THE CANADIAN PRESS
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Reviewing a pipeline's impact on demand for oil will be a first for Canada.
Canadian firms spend billions of dollars each year to minimize the environmental and social effects of the manufacture and transport of their products. These investments include money spent on research and development, on building infrastructure and maintaining it, on making sure day-to-day processes are working well, and on complying with regulations.
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2 new agencies recommended instead.
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I am profoundly disappointed with the federal government's approval of Kinder Morgan's Trans Mountain Expansion Project. As an intervenor in the National Energy Board (NEB) hearings, I witnessed first hand that the process was fundamentally flawed.
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On the 26th of November, the announcement became public: the government of Mr. Justin Trudeau had decided to approve Kinder Morgan's TransMountain pipeline to the port of Vancouver as well as renovati...
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Carbon emissions from power generation are down 40 per cent.
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Before using the threat of equalization payments as a "poke in the ribs" to provinces such as British Columbia and Quebec, perhaps the petroleum industry should rethink its own dependency on subsidies. It should be aware that it, too, is vulnerable to budgetary policy.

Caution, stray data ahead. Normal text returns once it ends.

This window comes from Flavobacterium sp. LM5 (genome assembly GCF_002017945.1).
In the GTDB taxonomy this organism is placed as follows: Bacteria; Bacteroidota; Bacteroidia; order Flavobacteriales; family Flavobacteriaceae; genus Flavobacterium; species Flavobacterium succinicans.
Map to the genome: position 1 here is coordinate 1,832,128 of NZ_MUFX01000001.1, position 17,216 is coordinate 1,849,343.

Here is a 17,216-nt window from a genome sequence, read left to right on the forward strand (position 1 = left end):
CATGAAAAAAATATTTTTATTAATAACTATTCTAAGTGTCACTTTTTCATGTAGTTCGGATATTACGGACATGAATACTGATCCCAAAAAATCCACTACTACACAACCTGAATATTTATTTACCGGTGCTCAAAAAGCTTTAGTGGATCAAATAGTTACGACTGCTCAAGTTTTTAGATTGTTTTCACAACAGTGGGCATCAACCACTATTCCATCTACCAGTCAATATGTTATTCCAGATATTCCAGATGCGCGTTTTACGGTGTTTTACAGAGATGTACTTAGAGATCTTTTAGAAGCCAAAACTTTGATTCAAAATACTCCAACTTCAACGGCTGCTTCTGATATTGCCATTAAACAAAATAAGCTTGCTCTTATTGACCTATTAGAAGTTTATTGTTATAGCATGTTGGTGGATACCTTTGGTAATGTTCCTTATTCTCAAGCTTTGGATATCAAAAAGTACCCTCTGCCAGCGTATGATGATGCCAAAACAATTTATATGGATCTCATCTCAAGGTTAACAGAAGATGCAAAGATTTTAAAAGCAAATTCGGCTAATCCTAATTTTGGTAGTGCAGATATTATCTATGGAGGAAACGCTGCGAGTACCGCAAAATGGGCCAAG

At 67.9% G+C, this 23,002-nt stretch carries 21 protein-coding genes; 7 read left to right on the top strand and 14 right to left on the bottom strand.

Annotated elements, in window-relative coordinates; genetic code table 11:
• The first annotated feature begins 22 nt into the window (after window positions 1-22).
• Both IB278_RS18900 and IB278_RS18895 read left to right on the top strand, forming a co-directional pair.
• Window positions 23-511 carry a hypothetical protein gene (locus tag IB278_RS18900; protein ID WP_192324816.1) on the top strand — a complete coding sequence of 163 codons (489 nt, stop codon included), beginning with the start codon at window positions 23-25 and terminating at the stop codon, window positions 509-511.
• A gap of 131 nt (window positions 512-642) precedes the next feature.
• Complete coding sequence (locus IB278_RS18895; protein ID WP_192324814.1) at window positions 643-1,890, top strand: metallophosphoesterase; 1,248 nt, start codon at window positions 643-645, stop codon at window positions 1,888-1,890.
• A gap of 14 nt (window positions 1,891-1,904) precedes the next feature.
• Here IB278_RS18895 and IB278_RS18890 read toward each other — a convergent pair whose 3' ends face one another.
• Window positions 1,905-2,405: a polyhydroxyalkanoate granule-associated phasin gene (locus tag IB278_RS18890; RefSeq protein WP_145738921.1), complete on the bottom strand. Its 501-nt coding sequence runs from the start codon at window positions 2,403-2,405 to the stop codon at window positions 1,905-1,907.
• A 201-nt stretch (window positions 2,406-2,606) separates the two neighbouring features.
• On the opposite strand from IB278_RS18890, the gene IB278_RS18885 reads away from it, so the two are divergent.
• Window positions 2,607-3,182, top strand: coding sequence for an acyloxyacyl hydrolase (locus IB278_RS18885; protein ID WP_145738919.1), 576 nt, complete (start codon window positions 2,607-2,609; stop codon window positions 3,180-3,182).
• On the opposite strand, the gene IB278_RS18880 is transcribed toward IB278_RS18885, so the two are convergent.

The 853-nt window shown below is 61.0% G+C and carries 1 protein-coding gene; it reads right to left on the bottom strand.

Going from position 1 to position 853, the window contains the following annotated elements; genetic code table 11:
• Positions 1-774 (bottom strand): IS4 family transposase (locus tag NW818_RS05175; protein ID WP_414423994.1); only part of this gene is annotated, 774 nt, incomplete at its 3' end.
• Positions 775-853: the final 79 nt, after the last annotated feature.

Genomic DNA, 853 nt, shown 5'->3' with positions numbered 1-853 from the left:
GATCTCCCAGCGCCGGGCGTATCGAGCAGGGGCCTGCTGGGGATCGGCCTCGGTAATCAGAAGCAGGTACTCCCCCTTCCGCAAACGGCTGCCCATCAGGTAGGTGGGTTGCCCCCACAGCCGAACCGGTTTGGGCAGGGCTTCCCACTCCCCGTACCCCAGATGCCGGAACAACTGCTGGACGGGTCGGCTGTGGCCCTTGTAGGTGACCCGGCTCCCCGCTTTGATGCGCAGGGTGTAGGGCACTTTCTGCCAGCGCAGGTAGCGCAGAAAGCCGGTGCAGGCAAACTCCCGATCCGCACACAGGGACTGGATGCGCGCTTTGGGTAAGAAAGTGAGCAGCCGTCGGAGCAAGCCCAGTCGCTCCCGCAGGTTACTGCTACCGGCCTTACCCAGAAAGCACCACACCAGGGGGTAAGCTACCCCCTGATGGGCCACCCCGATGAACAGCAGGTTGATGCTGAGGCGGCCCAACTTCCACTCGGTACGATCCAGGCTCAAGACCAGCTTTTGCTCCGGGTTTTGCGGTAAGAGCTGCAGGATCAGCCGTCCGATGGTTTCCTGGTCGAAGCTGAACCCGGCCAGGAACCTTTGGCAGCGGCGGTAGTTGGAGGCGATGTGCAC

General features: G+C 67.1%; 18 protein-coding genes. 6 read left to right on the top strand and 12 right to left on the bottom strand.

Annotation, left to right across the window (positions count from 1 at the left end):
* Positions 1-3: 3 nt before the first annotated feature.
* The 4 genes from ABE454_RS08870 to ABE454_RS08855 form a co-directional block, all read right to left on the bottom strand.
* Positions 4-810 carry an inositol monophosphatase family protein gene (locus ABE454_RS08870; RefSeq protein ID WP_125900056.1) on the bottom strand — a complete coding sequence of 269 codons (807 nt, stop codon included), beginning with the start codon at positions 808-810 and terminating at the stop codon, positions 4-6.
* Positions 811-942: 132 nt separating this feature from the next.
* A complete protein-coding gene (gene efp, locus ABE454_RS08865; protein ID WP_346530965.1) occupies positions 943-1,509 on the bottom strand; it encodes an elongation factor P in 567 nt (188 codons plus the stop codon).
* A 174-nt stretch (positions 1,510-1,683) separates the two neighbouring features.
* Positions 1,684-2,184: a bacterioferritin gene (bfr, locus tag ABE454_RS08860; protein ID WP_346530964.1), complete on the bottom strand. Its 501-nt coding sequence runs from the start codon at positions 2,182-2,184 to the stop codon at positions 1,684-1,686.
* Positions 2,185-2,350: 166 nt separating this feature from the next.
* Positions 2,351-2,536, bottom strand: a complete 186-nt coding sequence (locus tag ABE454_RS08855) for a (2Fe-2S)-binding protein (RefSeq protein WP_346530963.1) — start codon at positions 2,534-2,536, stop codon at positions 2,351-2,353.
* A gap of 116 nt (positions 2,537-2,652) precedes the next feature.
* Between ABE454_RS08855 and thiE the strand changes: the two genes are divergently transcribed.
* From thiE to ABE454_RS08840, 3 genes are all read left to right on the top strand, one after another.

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Odds of pipeline being built now 3-to-1 against, CIBC says.
Regulator has lost legitimacy over conflict-of-interest allegations, groups say.
As the month of August draws to a close, the National Energy Board (NEB) begins its hearings on the Energy East pipeline project amidst a swirl of controversy. But the most objectionable aspect of the hearings of the NEB is the fact that it is engulfed in a sea of questionable ethical considerations.
Protesters broke into the downtown venue and started screaming and chanting.
What was a normal oil price two years ago won't be seen again for a quarter century.
While it's so ridiculous that you can't help but laugh at it, it's also unjust, anti-democratic and something that Canada's new prime minister promised would never happen again. Last June, now-Prime Minister Justin Trudeau unveiled his party's environmental platform standing with his back to the Burrard Inlet in Vancouver's Kitsilano neighborhood. With a withering critique that Stephen Harper's government had "chosen to be a cheerleader instead of a referee" when it came to pipelines, he promised a complete overhaul of the National Energy Board assessment process.
The Tory appointments kicked in only after the federal election.